Sumario: 16 June 2010, New York - Statement on behalf of the European Union by H.E. Pedro Serrano, Acting Head of the Delegation of the European Union, at the Security Council Debate on Children and Armed Conflict
Thank you for giving the floor to the European Union.
The Candidate Countries Turkey, Croatia* and the former Yugoslav Republic of Macedonia*, the Countries of the Stabilisation and Association Process and potential candidates Albania, Bosnia and Herzegovina, Montenegro, Serbia, as well as Ukraine, the Republic of Moldova, Armenia, Azerbaijan and Georgia align themselves with this declaration.
I would like to join the other speakers in thanking you for convening this debate and being here with us today to chair it. Your personal commitment to this important issue matches the intense work of the Mission of Mexico here in New York under the leadership of Ambassador Heller as chair of the Security Council Working Group on children and armed conflict.
I also extend a warm welcome to Radhika Coomaraswamy, the Secretary-General's Special Representative and tireless advocate for the rights and well-being of children facing armed conflict, whose work we value very highly.
[greetings to ASG Atul Khare of DPKO; Ms. Hilde Frafjord Johnson, Deputy Executive Director, UNICEF; and (Ms.) Manju Gurung]
As you are aware, the EU places the fight against the adverse impact of conflicts on children high on its foreign policy, development and humanitarian agenda. The EU is a firm supporter of and partner for the UN in this context, both as regards policy development and implementing actions. I am happy to announce that the EU plans to review and further enhance its engagement, so that we can improve our response to current challenges and contributions to the UN's work.
Important progress has been made over the past year, and, like many others, we welcome Security Council resolution 1882 and the expansion of the triggers for listing to killing and maiming of children as well to rape and other sexual violence. We look forward to the further implementation of the resolution, in particular steps aimed at strengthening the UN's ability to gather and analyse information, and, in this context, to a close cooperation with the SRSG on sexual violence.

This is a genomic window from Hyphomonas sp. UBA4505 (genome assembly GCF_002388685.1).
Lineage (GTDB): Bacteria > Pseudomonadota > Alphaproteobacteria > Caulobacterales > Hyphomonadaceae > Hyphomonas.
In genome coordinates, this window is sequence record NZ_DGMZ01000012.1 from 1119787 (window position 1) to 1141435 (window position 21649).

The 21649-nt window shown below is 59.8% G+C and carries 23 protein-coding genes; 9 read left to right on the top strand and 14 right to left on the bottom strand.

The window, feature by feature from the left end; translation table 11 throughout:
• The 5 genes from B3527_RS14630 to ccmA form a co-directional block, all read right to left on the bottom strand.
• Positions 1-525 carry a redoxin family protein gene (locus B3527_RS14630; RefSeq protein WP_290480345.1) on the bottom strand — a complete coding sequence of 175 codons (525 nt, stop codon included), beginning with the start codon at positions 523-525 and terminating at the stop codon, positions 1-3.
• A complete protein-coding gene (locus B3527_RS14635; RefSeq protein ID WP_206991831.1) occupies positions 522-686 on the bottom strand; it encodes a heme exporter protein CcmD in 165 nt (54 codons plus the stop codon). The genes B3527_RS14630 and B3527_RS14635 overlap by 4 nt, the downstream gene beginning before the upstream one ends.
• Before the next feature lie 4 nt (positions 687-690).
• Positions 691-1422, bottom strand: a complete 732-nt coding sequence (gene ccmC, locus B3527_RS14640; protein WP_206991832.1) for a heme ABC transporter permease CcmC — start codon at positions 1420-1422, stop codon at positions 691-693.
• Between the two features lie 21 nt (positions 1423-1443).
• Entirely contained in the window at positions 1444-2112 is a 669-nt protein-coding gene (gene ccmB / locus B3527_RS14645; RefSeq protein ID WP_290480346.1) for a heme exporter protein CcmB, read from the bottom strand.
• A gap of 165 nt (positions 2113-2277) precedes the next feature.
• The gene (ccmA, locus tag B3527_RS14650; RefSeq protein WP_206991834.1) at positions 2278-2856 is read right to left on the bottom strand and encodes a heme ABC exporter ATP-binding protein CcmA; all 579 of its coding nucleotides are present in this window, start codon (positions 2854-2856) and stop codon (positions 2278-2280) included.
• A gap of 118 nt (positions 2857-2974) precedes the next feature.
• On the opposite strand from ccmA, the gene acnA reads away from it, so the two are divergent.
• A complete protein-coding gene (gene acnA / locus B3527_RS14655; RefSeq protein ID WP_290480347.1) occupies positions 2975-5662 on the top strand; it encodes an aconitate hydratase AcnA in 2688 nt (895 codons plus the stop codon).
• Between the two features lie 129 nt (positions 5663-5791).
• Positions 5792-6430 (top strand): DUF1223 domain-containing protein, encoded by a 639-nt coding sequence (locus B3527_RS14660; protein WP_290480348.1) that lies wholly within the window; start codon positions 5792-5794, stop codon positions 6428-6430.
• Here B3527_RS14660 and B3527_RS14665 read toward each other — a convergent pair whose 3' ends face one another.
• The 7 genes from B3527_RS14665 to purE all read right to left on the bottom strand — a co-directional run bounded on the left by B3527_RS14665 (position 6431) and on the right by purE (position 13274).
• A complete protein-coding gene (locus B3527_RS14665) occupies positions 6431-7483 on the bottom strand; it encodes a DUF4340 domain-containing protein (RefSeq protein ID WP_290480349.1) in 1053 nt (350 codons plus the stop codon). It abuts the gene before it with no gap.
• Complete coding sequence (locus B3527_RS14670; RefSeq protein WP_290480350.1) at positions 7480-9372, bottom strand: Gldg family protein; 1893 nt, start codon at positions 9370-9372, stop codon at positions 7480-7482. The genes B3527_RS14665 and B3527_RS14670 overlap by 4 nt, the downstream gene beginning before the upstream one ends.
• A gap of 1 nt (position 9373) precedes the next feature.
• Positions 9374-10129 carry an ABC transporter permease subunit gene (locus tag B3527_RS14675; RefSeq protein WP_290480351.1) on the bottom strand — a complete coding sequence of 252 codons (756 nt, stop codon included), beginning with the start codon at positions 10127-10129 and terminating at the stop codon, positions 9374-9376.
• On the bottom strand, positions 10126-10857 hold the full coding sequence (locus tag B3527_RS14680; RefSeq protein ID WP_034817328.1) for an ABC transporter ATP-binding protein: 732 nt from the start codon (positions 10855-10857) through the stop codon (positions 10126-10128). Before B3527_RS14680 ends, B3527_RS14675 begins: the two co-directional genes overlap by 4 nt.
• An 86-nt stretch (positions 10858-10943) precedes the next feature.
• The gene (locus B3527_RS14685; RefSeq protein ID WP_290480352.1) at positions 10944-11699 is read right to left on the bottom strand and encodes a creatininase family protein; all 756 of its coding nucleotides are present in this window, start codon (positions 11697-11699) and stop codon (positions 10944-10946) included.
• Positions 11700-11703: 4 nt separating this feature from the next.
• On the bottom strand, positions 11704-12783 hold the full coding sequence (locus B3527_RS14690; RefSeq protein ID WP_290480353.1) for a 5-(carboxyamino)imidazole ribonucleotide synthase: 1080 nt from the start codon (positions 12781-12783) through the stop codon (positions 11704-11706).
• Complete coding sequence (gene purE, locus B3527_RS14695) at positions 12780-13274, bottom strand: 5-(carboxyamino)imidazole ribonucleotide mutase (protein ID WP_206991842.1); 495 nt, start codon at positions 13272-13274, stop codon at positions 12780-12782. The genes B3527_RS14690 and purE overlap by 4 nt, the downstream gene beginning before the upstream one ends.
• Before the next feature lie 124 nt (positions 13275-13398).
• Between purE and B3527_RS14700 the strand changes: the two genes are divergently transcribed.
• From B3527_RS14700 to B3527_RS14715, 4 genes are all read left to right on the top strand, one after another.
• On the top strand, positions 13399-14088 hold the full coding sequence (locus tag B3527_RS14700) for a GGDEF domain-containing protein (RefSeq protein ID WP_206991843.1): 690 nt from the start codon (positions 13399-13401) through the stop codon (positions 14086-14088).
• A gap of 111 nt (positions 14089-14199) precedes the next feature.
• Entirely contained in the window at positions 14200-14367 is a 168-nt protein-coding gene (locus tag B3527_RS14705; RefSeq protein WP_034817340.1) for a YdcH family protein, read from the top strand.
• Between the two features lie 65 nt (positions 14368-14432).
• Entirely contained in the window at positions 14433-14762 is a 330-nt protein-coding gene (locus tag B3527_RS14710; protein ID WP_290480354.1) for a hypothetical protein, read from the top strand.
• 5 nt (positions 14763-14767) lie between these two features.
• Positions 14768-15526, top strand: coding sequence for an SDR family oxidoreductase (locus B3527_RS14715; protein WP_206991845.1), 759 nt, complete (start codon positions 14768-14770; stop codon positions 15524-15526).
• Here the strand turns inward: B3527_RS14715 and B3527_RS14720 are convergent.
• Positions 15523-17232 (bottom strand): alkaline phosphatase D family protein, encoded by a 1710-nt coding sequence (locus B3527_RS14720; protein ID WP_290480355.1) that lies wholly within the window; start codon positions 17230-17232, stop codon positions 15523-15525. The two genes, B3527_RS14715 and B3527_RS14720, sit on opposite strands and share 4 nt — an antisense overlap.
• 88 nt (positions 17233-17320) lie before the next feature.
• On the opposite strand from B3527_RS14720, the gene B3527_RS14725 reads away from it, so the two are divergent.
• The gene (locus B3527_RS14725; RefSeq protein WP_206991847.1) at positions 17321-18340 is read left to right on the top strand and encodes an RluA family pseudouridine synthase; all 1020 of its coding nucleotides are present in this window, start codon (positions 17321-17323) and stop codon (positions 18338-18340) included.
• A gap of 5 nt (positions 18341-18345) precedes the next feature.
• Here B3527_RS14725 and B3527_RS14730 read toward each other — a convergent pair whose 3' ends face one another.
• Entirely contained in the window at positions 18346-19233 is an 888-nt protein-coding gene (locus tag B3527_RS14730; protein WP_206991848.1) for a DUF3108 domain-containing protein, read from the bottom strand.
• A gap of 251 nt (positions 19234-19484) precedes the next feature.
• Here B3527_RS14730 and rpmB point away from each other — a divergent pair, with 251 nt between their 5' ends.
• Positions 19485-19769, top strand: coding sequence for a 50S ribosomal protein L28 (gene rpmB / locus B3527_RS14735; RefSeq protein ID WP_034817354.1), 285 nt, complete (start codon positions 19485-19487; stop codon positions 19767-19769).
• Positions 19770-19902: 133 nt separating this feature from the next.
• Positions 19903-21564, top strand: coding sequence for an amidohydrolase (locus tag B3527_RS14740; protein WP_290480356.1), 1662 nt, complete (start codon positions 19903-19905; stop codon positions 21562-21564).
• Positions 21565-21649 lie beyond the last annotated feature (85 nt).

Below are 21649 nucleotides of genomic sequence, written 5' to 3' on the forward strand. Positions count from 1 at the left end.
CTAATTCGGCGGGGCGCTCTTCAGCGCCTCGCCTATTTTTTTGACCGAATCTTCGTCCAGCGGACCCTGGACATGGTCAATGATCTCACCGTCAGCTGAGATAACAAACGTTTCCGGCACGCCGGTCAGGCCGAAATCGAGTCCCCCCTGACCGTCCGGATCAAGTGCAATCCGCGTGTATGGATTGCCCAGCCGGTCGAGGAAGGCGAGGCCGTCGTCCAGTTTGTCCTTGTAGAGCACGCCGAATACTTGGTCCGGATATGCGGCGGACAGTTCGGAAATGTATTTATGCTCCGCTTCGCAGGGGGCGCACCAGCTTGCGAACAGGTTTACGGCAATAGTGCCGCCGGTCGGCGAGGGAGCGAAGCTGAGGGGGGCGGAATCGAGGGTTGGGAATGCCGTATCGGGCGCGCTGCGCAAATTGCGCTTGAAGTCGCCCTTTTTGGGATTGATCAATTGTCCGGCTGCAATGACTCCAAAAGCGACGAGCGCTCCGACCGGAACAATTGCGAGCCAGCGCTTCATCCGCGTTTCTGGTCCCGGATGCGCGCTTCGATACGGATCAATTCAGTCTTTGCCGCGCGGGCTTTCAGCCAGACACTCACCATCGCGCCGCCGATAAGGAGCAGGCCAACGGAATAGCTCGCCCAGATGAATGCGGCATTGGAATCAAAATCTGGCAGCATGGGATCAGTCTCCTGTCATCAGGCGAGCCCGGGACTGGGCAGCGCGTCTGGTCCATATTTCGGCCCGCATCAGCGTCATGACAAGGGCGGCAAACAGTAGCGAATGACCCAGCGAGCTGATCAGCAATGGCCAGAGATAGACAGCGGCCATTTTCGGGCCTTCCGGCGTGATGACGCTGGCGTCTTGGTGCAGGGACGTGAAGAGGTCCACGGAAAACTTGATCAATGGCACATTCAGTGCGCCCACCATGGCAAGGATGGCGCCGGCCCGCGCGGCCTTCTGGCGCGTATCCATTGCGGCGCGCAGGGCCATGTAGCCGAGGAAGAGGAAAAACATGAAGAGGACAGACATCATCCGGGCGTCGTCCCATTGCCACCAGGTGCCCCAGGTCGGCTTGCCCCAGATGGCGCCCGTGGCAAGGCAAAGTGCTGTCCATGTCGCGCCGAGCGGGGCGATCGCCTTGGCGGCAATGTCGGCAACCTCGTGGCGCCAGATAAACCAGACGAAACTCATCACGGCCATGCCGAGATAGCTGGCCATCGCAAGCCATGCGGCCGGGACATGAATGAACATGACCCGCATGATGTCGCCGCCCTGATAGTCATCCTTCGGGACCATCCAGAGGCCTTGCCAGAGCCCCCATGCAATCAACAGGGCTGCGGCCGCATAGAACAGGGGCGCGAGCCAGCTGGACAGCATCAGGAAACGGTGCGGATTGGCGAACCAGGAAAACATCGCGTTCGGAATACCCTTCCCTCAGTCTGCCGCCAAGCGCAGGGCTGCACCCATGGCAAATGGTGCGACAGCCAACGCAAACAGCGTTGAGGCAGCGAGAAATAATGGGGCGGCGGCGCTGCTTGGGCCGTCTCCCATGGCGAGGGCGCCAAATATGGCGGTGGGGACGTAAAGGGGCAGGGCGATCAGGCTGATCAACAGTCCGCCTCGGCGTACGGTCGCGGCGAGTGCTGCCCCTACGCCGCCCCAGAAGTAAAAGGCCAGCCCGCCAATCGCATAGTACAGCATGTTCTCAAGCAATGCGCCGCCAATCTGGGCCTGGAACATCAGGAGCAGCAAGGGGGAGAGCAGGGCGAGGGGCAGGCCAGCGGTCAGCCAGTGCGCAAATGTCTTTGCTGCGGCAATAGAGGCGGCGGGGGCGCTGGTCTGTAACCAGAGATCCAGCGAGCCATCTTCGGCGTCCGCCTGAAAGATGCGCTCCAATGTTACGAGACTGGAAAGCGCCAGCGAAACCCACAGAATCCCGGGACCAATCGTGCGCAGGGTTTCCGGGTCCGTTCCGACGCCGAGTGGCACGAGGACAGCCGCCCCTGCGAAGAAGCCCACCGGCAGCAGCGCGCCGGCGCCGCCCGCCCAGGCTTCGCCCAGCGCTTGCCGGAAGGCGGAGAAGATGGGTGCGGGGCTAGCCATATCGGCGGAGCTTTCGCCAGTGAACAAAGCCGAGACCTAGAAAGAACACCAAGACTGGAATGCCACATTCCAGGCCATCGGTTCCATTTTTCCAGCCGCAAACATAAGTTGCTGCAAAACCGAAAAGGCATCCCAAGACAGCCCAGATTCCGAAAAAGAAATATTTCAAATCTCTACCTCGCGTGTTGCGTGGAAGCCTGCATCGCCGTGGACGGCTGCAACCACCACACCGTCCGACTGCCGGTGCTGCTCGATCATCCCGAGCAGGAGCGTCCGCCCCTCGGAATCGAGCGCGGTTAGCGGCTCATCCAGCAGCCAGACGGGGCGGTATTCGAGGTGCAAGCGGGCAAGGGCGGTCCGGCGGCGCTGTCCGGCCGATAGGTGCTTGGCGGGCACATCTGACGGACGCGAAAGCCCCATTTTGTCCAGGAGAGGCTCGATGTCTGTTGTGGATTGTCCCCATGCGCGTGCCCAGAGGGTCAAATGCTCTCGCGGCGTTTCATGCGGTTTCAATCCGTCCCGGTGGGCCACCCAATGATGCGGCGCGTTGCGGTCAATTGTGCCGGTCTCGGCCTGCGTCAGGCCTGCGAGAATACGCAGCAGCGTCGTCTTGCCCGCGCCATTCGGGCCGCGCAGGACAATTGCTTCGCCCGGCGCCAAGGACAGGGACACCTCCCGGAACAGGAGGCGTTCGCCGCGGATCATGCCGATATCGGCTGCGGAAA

The EU is grateful for the Secretary-General's most recent report and its recommendations and welcomes the attention that is brought therein to persistent violators. We also commend the work of the Security Council working group and its country-specific conclusions and recommendations. The EU, through its programmes and projects, lends concrete support to their implementation.
Moreover, we welcome the first steps made recently towards increasing the exchange of information with Sanctions Committees. We would like to encourage more such interaction with the SRSG, Sanction Committees, their expert groups and the Working Group on children and armed conflict. The EU furthermore encourages the Security Council to include, where appropriate in the mandates of Sanctions Committees provisions pertaining to violations of applicable international law committed against children and Security Council resolutions on children and armed conflict.
In line with the EU's strong commitment to international law, we also firmly and actively support the SRSG's campaign for the universal ratification of the Optional Protocols to the UN Convention on the Rights of the Child. On the occasion of their 10th anniversary on the 25th of May, EU High Representative Catherine Ashton highlighted the utmost importance of these legally binding international instruments and called on partner countries to ratify the two Protocols, so that we can combine our efforts to protect all children worldwide and with no exception.